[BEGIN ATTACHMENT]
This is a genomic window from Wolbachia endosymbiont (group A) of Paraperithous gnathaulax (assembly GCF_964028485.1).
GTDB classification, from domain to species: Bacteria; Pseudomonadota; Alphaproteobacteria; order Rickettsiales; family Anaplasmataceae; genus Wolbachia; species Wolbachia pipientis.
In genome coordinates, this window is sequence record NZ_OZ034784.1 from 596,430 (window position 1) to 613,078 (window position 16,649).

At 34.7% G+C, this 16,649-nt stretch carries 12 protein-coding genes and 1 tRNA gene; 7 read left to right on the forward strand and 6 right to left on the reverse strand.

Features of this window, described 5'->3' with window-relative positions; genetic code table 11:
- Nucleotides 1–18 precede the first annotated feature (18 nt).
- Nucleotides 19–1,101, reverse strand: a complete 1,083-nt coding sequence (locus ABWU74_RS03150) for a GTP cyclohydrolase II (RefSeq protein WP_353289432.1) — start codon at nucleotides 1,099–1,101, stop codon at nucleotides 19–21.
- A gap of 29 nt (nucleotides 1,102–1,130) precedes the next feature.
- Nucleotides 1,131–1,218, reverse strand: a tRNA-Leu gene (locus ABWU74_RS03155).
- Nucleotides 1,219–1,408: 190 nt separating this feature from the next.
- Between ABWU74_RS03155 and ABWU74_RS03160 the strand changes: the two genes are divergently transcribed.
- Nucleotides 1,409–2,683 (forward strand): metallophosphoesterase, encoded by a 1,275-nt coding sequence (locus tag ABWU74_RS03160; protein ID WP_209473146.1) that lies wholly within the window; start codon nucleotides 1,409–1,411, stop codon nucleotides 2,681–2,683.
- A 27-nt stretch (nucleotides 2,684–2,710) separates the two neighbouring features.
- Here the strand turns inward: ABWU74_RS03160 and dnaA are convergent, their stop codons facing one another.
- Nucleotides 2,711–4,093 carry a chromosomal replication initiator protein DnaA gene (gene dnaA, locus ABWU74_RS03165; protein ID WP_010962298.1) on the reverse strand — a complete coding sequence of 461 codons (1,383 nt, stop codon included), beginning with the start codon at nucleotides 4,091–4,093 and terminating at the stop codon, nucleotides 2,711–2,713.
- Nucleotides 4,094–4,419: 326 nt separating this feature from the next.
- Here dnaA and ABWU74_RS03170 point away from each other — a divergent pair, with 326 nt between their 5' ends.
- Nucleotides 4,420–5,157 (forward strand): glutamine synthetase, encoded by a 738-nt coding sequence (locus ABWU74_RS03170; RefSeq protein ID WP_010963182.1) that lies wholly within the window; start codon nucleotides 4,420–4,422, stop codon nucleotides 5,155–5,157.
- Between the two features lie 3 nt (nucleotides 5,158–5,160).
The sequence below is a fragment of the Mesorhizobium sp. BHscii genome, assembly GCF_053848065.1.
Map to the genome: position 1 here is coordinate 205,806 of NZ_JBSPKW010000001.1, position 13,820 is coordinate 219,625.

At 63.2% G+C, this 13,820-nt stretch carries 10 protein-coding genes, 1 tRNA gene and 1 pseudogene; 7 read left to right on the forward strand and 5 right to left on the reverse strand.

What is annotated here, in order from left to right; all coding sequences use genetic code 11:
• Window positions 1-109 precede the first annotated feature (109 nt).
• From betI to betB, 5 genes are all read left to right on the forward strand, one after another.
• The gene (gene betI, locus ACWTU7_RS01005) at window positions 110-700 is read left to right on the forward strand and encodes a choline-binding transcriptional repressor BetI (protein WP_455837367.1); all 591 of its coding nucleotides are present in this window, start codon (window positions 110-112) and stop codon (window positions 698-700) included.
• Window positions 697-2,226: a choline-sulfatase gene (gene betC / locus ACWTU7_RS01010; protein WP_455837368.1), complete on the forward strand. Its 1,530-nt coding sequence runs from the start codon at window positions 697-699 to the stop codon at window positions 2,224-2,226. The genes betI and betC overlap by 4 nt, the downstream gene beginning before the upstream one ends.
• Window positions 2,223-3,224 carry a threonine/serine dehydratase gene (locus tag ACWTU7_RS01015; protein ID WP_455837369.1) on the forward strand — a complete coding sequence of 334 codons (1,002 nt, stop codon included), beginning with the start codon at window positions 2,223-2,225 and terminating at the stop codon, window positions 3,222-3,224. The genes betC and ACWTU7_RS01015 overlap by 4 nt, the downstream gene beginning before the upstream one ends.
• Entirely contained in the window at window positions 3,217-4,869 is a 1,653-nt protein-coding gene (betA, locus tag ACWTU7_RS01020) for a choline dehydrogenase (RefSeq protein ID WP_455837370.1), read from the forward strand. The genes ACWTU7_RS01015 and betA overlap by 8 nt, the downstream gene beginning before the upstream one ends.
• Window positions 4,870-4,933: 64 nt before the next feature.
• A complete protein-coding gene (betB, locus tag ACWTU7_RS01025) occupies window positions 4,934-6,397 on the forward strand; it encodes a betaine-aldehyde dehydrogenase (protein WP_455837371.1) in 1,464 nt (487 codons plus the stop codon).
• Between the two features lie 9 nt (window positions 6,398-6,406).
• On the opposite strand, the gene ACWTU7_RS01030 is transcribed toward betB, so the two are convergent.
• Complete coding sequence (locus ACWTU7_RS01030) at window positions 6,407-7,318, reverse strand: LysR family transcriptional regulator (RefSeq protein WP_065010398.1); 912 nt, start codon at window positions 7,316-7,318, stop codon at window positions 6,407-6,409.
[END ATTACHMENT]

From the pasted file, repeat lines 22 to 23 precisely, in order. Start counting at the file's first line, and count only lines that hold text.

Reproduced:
At 63.2% G+C, this 13,820-nt stretch carries 10 protein-coding genes, 1 tRNA gene and 1 pseudogene; 7 read left to right on the forward strand and 5 right to left on the reverse strand.

What is annotated here, in order from left to right; all coding sequences use genetic code 11: